On 19 October 2016, as Europe’s newest Mars mission arrived at the Red Planet, the EJR-Quartz team worked on site at ESA’s mission control centre in Darmstadt, Germany, supporting ESA Communications in bringing news in real time to an enthusiastic global audience.
The sheer complexity of the mission’s sequence – separation of the Schiaparelli test lander from the ExoMars/TGO orbiter on 16 October, followed three days later by its entry and descent to the surface while the orbiter conducted a critical orbit-entry manoeuvre – kept the team extremely busy almost around the clock to ensure that ESA’s social media accounts and news channels were updated.
For Twitter, the lead account proved to be @esaoperations, fed with outstanding support direct from the mission control teams with minute-to-minute updates on TGO orbit-entry progress, activities in the Main Control Room and in-space support from Mars Express, as well as news from the experimental yet highly successful ground tracking campaign.
A number of dedicated accounts – including @esa, @ESA_TGO, @ESA_EDM and @esascience – provided the wider context, ensuring that the mission’s scientific and exploration goals were communicated to curious citizens across Europe and the world.
The arrival of TGO was a text-book-perfect demonstration of how to fly a spacecraft around an alien planet. Unfortunately, the Schiaparelli test module didn’t survive landing, but it did return substantial engineering data during its descent, which will enable a full reconstruction of what happened. Space is hard – and getting to Mars is harder!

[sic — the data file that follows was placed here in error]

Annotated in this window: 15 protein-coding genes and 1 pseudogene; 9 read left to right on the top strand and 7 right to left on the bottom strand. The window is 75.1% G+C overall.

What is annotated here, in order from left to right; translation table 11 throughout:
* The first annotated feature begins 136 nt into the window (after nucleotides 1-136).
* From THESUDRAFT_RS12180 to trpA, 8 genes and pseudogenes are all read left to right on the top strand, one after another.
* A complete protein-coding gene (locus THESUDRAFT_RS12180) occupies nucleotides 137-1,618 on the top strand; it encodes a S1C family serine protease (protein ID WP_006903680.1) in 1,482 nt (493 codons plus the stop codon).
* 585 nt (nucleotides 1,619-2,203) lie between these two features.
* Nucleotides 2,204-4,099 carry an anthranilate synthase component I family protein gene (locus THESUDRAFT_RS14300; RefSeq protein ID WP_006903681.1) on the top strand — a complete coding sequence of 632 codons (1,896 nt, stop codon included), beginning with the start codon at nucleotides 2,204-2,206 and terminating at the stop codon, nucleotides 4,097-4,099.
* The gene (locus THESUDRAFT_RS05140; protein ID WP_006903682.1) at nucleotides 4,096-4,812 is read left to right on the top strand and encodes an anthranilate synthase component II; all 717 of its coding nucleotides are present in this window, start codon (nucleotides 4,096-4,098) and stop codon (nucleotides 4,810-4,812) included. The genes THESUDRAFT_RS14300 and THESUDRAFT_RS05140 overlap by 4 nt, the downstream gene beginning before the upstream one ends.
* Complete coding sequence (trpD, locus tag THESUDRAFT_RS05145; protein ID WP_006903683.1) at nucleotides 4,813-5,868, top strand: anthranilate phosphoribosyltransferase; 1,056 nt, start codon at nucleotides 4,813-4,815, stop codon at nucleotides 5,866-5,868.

The on-site team were supported by other EJR-Quartzers and colleagues across ESA’s communication and graphics teams to ensure that the full family of ESA social media channels were kept updated throughout, including Facebook, Google+, Flickr, YouTube and Instagram. This coordinated teamwork extended across other channels, covering the main ESA Portal and exploration.esa.int, serving the science community with in depth info. Our ESA country desk colleagues were equally busy ensuring coverage in other languages.
The effort paid off handsomely: Twitter alone generated well over 1,000,000,000 (!!) timeline deliveries against the #ExoMars hashtag, while traffic to ESA’s web and blog channels was similarly tremendous.
Perhaps most importantly, the EJR-Quartz team in Darmstadt had a fabulous time learning about this ambitious mission and meeting the dedicated experts making it happen. You can’t communicate about a topic with passion, depth and accuracy until you’ve understood it yourself!
The EJR-Quartz editorial team in Darmstadt included Daniel Scuka (Operations), Dr. Emily Baldwin and Dr. Karen O’Flaherty (Science), Erica Rolfe, (chief online publisher) and Maria Bennett (chief social media publisher).